Fuse Architects renovates pyramidal 1960s coastal house in California


US studio Fuse Architects added cedar cladding, expanded the windows and brightened the interiors of the Plover House on the coast of California.

The weekend home is located in Pajaro Dunes, a resort community that lies just south of Santa Cruz. The community sits along the shoreline of Monterey Bay.

Holiday home by Fuse Architects
Fuse Architects set out to brighten the interior

The three-bedroom house was designed for a Silicon Valley couple and their three children.

“Their desire was to have a vacation home, as well as a place to host friends for beach gatherings and to explore all the benefits of the seaside community,” said Fuse Architects, which is based in the nearby town of Capitola.

Fuse Architects beachfront home
The beachfront home was remodelled in Pajaro Dunes

The project entailed the remodel of a beachfront home dating to 1968 and designed by architect George Cody.

Totalling 1,500 square feet (139 square metres), the house came with an irregular, pyramid-like roof and cedar-shingle cladding, both inside and out. The interior was dark, outdated and closed off to the beach.

House interior
Fuse Architects retained the house’s original footprint

“Inside, it felt like a dark bunker that was very much separated from the outside, not to mention the view of the nearby Pacific,” the team said.

Working closely with the clients, the architects set out to brighten up the interior and improve the views. The studio retained the original home’s footprint but made significant changes overhead.

Raised roofline
The team raised the roofline

The team raised the roofline along the living room, dining area and main bedroom, allowing for larger windows and more expansive vistas. In the dining room, a new window offers a “portrait view” of the oceanscape.

Over the kitchen, where the roof’s highest point is located, the team reworked the ceiling lines to make better use of an existing skylight.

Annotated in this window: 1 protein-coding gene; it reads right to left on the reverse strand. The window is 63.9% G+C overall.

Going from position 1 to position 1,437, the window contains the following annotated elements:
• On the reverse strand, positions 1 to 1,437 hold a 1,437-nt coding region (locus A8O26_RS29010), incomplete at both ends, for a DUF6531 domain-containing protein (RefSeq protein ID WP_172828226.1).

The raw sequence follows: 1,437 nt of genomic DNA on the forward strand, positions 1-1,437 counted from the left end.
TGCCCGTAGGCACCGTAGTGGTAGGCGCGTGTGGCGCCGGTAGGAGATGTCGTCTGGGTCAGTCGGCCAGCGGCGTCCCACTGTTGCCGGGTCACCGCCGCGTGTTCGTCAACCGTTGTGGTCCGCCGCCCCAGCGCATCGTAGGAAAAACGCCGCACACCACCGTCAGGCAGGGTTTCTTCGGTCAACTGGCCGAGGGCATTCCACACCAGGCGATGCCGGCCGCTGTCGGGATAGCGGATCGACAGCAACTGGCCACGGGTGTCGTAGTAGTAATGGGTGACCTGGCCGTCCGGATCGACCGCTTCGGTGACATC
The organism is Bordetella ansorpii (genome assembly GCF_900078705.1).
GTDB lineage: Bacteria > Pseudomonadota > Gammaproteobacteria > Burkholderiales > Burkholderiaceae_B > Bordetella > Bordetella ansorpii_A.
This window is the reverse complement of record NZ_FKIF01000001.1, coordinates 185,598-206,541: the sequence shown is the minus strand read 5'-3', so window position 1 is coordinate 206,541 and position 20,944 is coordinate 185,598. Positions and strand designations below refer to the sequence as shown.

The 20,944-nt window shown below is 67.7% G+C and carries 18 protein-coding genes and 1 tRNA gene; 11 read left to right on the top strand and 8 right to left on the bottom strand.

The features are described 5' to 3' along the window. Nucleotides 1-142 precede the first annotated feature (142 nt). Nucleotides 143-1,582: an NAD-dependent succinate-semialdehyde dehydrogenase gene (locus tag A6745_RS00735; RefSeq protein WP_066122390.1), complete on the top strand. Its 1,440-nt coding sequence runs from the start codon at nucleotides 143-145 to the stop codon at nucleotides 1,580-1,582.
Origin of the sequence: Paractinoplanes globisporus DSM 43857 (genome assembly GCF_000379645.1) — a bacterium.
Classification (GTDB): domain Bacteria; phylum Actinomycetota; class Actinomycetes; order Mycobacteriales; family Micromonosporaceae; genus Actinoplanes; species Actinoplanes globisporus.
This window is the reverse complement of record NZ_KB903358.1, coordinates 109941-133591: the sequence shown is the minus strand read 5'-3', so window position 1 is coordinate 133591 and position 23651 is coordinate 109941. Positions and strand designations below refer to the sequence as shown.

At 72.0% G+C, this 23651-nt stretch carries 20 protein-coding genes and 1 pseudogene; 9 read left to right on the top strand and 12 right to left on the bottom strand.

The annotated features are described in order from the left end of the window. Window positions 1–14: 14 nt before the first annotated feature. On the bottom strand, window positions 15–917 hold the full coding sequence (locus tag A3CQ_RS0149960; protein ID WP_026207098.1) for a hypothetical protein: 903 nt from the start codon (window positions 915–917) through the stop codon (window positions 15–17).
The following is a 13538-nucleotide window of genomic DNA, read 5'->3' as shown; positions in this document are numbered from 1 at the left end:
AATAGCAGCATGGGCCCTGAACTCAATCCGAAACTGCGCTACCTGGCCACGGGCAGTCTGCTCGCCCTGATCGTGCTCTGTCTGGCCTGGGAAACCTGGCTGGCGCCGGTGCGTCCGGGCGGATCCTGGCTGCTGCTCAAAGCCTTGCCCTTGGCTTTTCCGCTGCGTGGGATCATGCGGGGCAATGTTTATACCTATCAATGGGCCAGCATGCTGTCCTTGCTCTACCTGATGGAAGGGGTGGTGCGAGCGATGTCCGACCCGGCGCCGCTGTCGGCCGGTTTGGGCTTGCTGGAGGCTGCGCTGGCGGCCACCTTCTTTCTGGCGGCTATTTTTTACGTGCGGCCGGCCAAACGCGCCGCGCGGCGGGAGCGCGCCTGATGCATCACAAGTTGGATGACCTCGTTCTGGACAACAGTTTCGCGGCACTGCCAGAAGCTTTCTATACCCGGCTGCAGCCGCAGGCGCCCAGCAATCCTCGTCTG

Bedroom by Fuse Architects
Expansive views of the beach can be seen from the main bedroom

Durable finishes were used throughout.

“Light plaster walls, white ceilings and oak flooring create a space that is airy yet comfortable – and durable for a beach lifestyle,” the team said.

In contrast to the interior, the home’s exterior was kept dark.

The original shingles were removed and replaced with linear strips of dark cedar – a cladding that emphasizes the contrast between the “flowy grasses, the dunes and the ocean with the angular building lines”, the team said.

Neutral interiors
The living space includes neutral interiors

On the roof, wooden shingles were replaced with black standing-seam metal. In the northeast corner, where the roof is cut away, the team clad walls in clear cedar to accentuate the main entrance.

Overall, the house is meant to exhibit a heightened level of craftsmanship and careful attention to detail.

Cedar cladding
Cedar cladding lines the facade

“The high level of detailing and craftsmanship, both on the exterior and interior, captures a simple yet complex design,” the team said.

Other coastal California homes include a cedar-siding house by Malcolm Davis Architecture that is located in the famed Sea Ranch community, and a cypress-clad beachfront dwelling by Feldman Architecture that is meant to balance “high design and a casual Californian aesthetic”.

The photography is by Joe Fletcher.


Project credits:

Architects: Fuse Architects
Builder: Hagen and Colbert
Interiors: Owners



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